Police in Sao Paulo fired tear gas Monday to disperse protesters supporting a subway strike that has unleashed transport chaos three days before the Brazilian mega-city hosts the World Cup kick-off.
A group of about 150 protesters set fire to piles of garbage to block a central avenue in the Brazilian business hub, prompting some two dozen riot police to fire stun grenades and then tear gas to disperse them.
The demonstrators were backing a five-day-old strike by subway workers that has posed a major headache for the sprawling city of 20 million people ahead of Thursday's opening match between Brazil and Croatia.
Demonstrators from various activist groups shouted "No to repression!" before police broke them up.
But as three police helicopters hovered overhead, the protest regrouped and grew to about 300 people who marched up the same street chanting "There won't be a Cup, there will be a strike!"
Police also used a stun grenade against a separate group of about 70 picketing strikers, said union president Altino Melo dos Prazeres.
Police said they had detained 13 of the workers for damaging a door and interfering with colleagues' work at the station, where officers used tear gas and truncheons to disperse strikers last Thursday.
The union has reduced an initial demand for a 16.5-percent wage hike to 12.2 percent, but the government is offering only 8.7 percent.
A labor court ruled Sunday that the strike was illegal and imposed a $222,000 fine for every day it continues, but the union voted to press on with the walkout.
But Prazeres said he was confident the strikers had the upper hand.
"I don't believe the government wants to thwart this Cup," he told AFP.
Rising inflation and a sluggish economy have tarnished the World Cup glow in Brazil, fueling the anger of strikers and protesters who say the $11-billion budget would have been better spent on education, health and transport.
The protests come as World Cup teams continue arriving in Brazil, with reigning champions Spain touching down Sunday night.
France, Cameroon, Argentina, Uruguay, Ecuador, Costa Rica, Honduras and the United States are all due to arrive Monday -- the latter three in Sao Paulo.
After that all but five of the tournament's 32 teams will be on the ground.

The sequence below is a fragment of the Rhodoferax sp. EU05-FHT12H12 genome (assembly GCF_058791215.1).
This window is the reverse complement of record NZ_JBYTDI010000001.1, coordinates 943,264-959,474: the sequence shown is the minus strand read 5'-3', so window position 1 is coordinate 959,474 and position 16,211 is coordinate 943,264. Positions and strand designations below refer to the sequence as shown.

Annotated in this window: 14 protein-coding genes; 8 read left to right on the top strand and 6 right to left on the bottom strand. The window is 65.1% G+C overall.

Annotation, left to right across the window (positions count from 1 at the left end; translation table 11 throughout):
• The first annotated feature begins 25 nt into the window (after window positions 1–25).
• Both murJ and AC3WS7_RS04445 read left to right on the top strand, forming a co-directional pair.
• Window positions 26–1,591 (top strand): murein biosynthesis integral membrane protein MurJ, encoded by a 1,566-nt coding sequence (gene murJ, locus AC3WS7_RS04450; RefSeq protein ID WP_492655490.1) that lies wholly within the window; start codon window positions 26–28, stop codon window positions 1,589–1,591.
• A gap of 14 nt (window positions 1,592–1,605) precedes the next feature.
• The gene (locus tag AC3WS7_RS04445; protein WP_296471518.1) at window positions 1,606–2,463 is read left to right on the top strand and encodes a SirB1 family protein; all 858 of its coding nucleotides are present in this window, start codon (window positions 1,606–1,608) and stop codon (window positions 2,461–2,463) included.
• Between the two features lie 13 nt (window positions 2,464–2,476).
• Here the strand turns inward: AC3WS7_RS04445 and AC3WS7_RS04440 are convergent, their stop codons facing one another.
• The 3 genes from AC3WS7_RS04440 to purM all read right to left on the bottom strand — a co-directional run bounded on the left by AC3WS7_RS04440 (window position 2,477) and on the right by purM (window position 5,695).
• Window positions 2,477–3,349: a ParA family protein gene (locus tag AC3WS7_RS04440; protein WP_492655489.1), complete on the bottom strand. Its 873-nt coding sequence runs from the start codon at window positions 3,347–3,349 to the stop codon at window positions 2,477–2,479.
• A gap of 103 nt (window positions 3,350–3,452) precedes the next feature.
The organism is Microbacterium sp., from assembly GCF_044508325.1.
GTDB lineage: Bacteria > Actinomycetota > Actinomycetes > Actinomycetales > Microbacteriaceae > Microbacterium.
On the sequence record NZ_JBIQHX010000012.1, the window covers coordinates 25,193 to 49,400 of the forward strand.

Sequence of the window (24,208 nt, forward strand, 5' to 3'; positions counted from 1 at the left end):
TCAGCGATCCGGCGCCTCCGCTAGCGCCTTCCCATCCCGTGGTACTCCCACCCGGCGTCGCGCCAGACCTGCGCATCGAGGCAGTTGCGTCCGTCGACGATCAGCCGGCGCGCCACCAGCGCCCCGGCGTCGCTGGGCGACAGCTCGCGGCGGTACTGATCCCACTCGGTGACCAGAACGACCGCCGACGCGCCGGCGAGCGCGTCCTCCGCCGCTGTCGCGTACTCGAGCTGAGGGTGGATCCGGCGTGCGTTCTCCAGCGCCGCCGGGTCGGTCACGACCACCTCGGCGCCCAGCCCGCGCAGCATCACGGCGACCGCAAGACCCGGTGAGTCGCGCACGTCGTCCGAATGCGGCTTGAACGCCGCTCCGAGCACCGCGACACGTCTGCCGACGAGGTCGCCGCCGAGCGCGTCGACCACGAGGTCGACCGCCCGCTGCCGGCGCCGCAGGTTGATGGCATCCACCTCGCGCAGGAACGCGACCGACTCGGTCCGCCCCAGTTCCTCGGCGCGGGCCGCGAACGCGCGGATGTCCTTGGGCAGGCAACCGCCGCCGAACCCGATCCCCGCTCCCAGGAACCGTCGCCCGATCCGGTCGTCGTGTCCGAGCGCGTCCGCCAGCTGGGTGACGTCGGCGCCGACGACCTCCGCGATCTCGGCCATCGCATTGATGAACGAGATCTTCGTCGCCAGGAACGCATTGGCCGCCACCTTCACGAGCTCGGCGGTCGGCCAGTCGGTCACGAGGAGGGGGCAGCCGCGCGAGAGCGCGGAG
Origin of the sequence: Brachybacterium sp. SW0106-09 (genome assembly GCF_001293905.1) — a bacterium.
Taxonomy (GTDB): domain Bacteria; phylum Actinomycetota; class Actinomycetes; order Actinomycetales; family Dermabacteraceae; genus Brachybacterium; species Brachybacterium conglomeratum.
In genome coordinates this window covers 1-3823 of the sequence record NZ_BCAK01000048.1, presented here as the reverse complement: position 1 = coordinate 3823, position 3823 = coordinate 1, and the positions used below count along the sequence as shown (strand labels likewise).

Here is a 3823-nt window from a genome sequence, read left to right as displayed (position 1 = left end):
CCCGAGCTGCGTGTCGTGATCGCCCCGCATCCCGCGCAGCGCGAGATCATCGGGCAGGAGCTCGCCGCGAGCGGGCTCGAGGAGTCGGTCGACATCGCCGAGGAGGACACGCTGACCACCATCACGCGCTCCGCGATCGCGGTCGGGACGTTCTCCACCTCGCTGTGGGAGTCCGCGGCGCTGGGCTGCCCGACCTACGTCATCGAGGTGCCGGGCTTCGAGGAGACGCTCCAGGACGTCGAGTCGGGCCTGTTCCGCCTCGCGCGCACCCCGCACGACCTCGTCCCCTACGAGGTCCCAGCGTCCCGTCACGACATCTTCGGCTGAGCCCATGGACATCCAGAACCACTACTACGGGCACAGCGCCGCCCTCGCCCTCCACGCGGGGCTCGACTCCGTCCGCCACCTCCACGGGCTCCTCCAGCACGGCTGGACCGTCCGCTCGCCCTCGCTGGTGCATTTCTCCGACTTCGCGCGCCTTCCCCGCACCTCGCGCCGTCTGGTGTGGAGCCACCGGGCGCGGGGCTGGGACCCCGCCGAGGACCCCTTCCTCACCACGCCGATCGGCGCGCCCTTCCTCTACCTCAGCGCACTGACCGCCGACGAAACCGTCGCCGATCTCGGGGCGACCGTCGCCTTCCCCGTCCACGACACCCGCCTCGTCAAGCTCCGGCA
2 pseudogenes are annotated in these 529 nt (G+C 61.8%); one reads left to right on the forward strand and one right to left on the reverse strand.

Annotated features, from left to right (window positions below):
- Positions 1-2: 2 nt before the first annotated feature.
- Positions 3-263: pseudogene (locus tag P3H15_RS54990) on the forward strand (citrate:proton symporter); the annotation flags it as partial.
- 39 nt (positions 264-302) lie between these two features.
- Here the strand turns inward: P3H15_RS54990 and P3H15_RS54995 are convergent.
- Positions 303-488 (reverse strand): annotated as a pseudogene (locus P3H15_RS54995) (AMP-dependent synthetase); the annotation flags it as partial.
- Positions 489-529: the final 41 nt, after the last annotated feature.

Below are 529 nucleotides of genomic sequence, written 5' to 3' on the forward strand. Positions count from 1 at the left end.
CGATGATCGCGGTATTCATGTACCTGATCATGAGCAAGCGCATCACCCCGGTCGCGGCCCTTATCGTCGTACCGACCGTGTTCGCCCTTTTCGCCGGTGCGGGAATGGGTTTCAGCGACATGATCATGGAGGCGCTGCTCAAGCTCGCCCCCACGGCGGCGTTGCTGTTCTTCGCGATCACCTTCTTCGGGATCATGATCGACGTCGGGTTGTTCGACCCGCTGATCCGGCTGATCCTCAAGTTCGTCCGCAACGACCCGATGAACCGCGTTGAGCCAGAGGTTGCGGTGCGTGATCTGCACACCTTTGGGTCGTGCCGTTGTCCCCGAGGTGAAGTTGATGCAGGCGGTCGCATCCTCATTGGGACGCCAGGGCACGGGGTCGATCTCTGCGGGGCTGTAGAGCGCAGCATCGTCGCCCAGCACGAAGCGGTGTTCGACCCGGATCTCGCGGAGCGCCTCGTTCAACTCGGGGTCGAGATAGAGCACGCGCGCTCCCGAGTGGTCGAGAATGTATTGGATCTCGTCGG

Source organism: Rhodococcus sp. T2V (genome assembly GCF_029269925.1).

UN Secretary General Ban Ki-moon and 11 heads of state and government from around the world are expected at Sao Paulo's Corinthians Arena for the opening ceremony and match.
Around a billion people worldwide are expected to watch on TV.
But the chaos gripping Sao Paulo -- the latest in a wave of strikes and protests around the tournament -- has distracted the usually passionate footballing nation from the World Cup buildup.
Some 4.5 million people use the city's five-line subway system every day and it is the main transport link to Corinthians Arena.
The subway has been partially operating, but trains were not arriving at the stadium.
Authorities are keen to resolve the latest labor dispute and avoid further embarrassment in a World Cup hit by delays and cost overruns even before it has started.
Corinthians Arena has become a symbol of the problems besetting the tournament.
At the weekend workers were racing to finish the 61,600-capacity stadium, which has been chronically behind schedule and over-budget.
Work on the 12 host stadiums has also been overshadowed by accidents that have killed eight workers. Three of the deaths were at Corinthians.
President Dilma Rousseff, who is seeking reelection in October, insists the money spent on the tournament will leave a legacy of modernized airports and transport infrastructure that will benefit Brazil for years.
But many of the promised projects have been shelved, adding to protesters' anger.
A year ago during the Confederations Cup, a World Cup dress rehearsal, more than a million people flooded the streets, some trashing property and clashing with police.
Recent protests have been smaller, but activists are vowing to revive last year's "Tropical Spring" during the World Cup. (AFP)